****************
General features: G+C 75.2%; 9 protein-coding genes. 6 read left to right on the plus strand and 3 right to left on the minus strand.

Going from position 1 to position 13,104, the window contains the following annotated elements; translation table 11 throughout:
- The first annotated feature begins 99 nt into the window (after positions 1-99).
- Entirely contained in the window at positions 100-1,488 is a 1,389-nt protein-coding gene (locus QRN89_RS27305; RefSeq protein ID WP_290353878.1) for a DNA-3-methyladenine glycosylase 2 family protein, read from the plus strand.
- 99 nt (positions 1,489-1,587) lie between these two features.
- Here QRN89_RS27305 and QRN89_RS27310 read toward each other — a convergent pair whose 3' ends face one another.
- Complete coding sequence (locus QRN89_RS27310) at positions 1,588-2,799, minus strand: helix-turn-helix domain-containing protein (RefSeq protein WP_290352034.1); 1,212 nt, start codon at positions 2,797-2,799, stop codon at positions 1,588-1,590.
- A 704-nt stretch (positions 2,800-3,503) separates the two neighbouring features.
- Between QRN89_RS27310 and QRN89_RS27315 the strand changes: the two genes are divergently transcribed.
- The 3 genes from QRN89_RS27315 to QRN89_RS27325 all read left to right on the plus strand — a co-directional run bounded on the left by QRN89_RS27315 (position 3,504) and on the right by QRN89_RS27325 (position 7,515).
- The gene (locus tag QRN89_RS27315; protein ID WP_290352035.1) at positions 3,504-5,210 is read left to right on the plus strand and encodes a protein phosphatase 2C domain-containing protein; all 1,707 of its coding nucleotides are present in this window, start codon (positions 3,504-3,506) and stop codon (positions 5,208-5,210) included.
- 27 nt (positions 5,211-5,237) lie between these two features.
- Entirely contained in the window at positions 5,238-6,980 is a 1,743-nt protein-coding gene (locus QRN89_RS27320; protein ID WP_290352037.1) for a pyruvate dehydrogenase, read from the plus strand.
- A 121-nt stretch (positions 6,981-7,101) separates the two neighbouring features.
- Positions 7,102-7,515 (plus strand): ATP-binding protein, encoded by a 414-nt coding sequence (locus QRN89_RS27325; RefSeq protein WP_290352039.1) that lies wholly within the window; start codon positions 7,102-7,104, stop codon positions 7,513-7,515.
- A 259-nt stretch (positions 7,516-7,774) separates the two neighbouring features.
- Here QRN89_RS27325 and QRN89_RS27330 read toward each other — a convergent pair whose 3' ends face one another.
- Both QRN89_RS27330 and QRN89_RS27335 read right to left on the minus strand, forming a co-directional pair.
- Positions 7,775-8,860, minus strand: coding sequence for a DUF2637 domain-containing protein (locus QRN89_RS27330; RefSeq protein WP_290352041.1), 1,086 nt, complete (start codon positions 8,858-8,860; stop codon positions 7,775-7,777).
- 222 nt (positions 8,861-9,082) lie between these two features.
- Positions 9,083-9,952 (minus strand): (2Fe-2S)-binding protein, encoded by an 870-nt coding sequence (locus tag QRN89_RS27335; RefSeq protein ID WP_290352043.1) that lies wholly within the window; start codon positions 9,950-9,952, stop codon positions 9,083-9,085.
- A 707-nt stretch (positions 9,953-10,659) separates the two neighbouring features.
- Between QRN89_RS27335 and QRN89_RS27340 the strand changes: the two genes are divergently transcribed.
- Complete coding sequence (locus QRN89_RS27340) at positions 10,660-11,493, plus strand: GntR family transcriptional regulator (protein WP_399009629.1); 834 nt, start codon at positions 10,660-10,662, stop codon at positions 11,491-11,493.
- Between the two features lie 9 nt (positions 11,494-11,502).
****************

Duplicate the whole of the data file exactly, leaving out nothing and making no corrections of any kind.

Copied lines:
General features: G+C 75.2%; 9 protein-coding genes. 6 read left to right on the plus strand and 3 right to left on the minus strand.

Going from position 1 to position 13,104, the window contains the following annotated elements; translation table 11 throughout:
- The first annotated feature begins 99 nt into the window (after positions 1-99).
- Entirely contained in the window at positions 100-1,488 is a 1,389-nt protein-coding gene (locus QRN89_RS27305; RefSeq protein ID WP_290353878.1) for a DNA-3-methyladenine glycosylase 2 family protein, read from the plus strand.
- 99 nt (positions 1,489-1,587) lie between these two features.
- Here QRN89_RS27305 and QRN89_RS27310 read toward each other — a convergent pair whose 3' ends face one another.
- Complete coding sequence (locus QRN89_RS27310) at positions 1,588-2,799, minus strand: helix-turn-helix domain-containing protein (RefSeq protein WP_290352034.1); 1,212 nt, start codon at positions 2,797-2,799, stop codon at positions 1,588-1,590.
- A 704-nt stretch (positions 2,800-3,503) separates the two neighbouring features.
- Between QRN89_RS27310 and QRN89_RS27315 the strand changes: the two genes are divergently transcribed.
- The 3 genes from QRN89_RS27315 to QRN89_RS27325 all read left to right on the plus strand — a co-directional run bounded on the left by QRN89_RS27315 (position 3,504) and on the right by QRN89_RS27325 (position 7,515).
- The gene (locus tag QRN89_RS27315; protein ID WP_290352035.1) at positions 3,504-5,210 is read left to right on the plus strand and encodes a protein phosphatase 2C domain-containing protein; all 1,707 of its coding nucleotides are present in this window, start codon (positions 3,504-3,506) and stop codon (positions 5,208-5,210) included.
- 27 nt (positions 5,211-5,237) lie between these two features.
- Entirely contained in the window at positions 5,238-6,980 is a 1,743-nt protein-coding gene (locus QRN89_RS27320; protein ID WP_290352037.1) for a pyruvate dehydrogenase, read from the plus strand.
- A 121-nt stretch (positions 6,981-7,101) separates the two neighbouring features.
- Positions 7,102-7,515 (plus strand): ATP-binding protein, encoded by a 414-nt coding sequence (locus QRN89_RS27325; RefSeq protein WP_290352039.1) that lies wholly within the window; start codon positions 7,102-7,104, stop codon positions 7,513-7,515.
- A 259-nt stretch (positions 7,516-7,774) separates the two neighbouring features.
- Here QRN89_RS27325 and QRN89_RS27330 read toward each other — a convergent pair whose 3' ends face one another.
- Both QRN89_RS27330 and QRN89_RS27335 read right to left on the minus strand, forming a co-directional pair.
- Positions 7,775-8,860, minus strand: coding sequence for a DUF2637 domain-containing protein (locus QRN89_RS27330; RefSeq protein WP_290352041.1), 1,086 nt, complete (start codon positions 8,858-8,860; stop codon positions 7,775-7,777).
- 222 nt (positions 8,861-9,082) lie between these two features.
- Positions 9,083-9,952 (minus strand): (2Fe-2S)-binding protein, encoded by an 870-nt coding sequence (locus tag QRN89_RS27335; RefSeq protein ID WP_290352043.1) that lies wholly within the window; start codon positions 9,950-9,952, stop codon positions 9,083-9,085.
- A 707-nt stretch (positions 9,953-10,659) separates the two neighbouring features.
- Between QRN89_RS27335 and QRN89_RS27340 the strand changes: the two genes are divergently transcribed.
- Complete coding sequence (locus QRN89_RS27340) at positions 10,660-11,493, plus strand: GntR family transcriptional regulator (protein WP_399009629.1); 834 nt, start codon at positions 10,660-10,662, stop codon at positions 11,491-11,493.
- Between the two features lie 9 nt (positions 11,494-11,502).